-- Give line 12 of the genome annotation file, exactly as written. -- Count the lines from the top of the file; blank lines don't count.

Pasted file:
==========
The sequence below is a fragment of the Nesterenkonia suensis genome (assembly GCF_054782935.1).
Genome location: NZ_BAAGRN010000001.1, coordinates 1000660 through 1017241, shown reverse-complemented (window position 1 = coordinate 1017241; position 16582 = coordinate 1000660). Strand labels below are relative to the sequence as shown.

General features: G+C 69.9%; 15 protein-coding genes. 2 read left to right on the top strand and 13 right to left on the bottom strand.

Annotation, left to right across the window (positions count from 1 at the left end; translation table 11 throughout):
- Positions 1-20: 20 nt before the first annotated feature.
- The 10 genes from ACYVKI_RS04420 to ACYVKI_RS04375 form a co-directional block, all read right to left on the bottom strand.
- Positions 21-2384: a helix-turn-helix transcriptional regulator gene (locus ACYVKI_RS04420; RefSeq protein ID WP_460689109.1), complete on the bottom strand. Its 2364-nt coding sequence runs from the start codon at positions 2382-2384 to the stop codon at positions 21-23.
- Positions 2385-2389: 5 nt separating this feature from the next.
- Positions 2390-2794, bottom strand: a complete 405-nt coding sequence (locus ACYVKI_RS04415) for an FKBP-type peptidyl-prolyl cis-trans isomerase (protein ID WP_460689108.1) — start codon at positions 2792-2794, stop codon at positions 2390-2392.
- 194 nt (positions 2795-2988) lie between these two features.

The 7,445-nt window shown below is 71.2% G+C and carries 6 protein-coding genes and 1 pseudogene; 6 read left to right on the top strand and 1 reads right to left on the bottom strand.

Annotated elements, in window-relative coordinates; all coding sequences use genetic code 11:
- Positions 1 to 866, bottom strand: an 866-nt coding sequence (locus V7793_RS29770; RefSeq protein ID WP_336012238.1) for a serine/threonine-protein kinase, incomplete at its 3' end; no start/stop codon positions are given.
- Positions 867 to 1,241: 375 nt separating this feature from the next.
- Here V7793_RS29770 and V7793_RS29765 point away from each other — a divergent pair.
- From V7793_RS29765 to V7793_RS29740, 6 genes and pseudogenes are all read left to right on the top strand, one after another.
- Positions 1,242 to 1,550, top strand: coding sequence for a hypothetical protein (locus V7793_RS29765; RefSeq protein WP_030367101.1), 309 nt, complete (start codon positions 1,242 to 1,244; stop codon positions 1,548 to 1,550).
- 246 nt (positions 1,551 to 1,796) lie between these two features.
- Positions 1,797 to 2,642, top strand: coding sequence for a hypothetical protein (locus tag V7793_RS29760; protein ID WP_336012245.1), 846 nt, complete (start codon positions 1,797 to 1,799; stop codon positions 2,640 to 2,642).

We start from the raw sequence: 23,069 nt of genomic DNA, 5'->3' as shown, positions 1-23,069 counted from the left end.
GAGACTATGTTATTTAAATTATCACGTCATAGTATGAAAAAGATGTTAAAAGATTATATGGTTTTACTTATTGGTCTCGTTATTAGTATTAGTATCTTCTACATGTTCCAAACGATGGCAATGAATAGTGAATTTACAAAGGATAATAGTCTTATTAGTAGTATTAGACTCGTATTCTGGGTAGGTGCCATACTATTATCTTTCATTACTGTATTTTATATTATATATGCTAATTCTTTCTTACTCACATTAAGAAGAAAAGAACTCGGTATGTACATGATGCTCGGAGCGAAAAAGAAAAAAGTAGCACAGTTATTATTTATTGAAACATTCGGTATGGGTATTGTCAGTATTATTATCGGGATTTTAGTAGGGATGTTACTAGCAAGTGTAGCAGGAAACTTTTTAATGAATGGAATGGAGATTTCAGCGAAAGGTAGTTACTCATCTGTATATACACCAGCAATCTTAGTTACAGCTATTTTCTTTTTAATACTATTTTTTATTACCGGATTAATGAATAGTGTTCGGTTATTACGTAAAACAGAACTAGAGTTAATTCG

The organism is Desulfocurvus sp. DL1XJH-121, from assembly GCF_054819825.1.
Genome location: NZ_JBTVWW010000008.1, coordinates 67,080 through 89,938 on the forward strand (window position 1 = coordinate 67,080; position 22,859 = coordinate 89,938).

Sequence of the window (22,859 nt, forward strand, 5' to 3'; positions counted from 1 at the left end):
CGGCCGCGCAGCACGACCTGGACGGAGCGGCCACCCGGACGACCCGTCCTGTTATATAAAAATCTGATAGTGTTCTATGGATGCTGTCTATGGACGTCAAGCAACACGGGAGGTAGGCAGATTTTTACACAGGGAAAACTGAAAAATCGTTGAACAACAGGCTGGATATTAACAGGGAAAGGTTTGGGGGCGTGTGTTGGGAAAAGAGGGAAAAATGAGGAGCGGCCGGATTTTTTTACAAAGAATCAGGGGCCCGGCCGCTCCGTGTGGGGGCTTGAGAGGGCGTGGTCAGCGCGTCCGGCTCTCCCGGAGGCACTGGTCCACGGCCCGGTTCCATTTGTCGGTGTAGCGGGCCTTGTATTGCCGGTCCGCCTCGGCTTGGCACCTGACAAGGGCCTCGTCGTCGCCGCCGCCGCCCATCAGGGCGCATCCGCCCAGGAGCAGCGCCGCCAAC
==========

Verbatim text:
Annotated elements, in window-relative coordinates; all coding sequences use genetic code 11: